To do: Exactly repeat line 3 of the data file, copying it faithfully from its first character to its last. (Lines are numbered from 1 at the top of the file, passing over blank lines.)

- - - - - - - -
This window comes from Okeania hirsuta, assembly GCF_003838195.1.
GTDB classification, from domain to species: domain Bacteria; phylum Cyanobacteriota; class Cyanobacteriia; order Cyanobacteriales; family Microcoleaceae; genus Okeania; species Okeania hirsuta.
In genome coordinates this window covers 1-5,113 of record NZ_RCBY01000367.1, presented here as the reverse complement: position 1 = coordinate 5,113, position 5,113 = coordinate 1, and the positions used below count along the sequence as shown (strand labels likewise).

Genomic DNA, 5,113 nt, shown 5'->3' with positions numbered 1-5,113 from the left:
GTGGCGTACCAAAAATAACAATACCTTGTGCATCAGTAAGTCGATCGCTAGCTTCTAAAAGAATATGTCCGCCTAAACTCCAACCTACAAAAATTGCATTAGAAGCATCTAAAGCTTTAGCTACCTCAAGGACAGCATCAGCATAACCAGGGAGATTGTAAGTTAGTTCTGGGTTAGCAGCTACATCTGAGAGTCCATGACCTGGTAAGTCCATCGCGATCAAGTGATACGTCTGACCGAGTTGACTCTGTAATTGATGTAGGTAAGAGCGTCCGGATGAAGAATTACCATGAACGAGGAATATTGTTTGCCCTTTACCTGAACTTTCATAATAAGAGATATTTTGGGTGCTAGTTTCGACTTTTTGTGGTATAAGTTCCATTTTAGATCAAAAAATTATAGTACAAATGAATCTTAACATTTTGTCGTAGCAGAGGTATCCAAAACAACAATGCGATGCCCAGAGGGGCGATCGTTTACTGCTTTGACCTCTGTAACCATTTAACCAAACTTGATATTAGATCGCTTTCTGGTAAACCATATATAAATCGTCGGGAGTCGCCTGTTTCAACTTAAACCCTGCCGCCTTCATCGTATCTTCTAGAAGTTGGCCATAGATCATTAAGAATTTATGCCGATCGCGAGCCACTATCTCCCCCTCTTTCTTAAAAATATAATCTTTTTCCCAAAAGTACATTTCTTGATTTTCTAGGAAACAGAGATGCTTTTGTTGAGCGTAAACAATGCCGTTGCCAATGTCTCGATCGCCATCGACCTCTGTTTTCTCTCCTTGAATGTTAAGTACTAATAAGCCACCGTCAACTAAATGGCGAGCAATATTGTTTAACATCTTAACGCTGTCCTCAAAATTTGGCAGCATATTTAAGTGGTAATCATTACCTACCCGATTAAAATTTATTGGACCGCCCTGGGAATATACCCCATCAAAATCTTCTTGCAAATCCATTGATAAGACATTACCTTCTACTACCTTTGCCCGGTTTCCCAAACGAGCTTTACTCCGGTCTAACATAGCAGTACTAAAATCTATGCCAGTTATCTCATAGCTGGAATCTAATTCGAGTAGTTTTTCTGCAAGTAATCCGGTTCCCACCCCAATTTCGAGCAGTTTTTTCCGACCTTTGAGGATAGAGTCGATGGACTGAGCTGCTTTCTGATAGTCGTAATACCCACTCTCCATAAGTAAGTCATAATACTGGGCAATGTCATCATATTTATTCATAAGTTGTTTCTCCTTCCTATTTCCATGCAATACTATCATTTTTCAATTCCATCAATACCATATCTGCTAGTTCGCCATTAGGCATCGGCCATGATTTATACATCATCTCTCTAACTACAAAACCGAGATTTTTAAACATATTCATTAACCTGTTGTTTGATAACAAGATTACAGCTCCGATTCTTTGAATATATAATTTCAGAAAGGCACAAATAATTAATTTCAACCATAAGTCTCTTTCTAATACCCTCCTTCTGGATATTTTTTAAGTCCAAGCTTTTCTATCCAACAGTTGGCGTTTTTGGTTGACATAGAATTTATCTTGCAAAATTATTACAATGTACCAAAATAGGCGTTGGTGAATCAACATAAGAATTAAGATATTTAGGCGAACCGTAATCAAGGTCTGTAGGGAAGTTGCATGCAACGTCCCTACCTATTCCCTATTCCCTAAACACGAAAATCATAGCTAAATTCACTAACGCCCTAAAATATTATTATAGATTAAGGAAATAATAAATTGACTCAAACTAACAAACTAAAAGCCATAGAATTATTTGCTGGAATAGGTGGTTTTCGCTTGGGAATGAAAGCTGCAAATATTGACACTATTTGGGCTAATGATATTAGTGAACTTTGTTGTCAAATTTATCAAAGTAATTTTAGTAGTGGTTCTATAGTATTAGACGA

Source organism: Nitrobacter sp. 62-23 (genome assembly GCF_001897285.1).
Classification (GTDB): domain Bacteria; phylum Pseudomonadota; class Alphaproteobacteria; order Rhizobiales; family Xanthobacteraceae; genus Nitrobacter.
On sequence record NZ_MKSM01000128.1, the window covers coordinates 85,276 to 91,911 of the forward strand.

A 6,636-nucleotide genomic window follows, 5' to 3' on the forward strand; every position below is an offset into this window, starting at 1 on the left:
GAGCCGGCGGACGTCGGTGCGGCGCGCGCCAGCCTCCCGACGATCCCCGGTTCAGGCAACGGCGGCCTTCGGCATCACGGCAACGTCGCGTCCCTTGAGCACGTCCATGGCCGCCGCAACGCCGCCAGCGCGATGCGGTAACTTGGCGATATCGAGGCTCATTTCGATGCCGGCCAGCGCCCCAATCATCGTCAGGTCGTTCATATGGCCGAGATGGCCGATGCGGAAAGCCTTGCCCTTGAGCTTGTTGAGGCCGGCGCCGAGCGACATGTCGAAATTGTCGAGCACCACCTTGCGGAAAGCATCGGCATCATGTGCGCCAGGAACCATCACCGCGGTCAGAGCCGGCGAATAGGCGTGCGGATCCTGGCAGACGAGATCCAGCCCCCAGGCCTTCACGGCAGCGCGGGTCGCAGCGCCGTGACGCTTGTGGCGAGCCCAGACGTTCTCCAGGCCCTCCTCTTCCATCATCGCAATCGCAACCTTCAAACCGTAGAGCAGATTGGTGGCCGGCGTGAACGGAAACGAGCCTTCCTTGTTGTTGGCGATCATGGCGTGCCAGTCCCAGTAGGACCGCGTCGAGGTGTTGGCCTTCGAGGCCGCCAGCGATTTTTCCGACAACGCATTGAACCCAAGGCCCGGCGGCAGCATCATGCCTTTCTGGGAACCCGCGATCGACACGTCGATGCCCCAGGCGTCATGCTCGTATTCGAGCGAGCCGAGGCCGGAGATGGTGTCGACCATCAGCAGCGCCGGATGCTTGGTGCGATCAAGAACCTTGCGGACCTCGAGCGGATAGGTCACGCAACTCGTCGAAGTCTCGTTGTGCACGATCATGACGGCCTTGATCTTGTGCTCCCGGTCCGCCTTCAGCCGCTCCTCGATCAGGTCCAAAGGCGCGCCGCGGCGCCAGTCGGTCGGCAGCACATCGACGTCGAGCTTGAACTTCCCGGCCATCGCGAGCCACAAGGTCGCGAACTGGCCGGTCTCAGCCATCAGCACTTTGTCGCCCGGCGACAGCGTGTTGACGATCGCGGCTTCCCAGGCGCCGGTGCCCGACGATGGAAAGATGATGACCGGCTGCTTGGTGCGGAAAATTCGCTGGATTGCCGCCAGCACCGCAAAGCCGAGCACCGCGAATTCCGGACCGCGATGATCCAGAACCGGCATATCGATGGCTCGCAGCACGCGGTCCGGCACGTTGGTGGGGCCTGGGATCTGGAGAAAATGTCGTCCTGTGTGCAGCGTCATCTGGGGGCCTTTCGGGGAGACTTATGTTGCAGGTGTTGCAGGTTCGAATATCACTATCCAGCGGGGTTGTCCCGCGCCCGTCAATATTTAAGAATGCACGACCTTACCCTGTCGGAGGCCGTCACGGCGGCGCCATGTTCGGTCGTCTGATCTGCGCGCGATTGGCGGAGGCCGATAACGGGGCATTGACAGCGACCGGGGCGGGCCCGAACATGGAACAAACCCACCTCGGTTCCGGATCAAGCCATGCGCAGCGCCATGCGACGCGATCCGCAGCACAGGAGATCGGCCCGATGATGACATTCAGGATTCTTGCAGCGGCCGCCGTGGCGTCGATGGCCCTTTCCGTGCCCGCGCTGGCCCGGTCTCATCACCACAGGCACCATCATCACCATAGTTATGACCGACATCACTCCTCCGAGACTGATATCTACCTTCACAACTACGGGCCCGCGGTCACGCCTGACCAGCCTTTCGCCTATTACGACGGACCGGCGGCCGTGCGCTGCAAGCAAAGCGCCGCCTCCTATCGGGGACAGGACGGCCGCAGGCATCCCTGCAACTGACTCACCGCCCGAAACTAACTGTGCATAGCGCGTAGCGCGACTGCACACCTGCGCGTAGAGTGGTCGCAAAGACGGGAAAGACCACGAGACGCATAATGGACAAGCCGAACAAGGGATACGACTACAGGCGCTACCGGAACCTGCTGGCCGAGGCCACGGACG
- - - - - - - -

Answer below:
In genome coordinates this window covers 1-5,113 of record NZ_RCBY01000367.1, presented here as the reverse complement: position 1 = coordinate 5,113, position 5,113 = coordinate 1, and the positions used below count along the sequence as shown (strand labels likewise).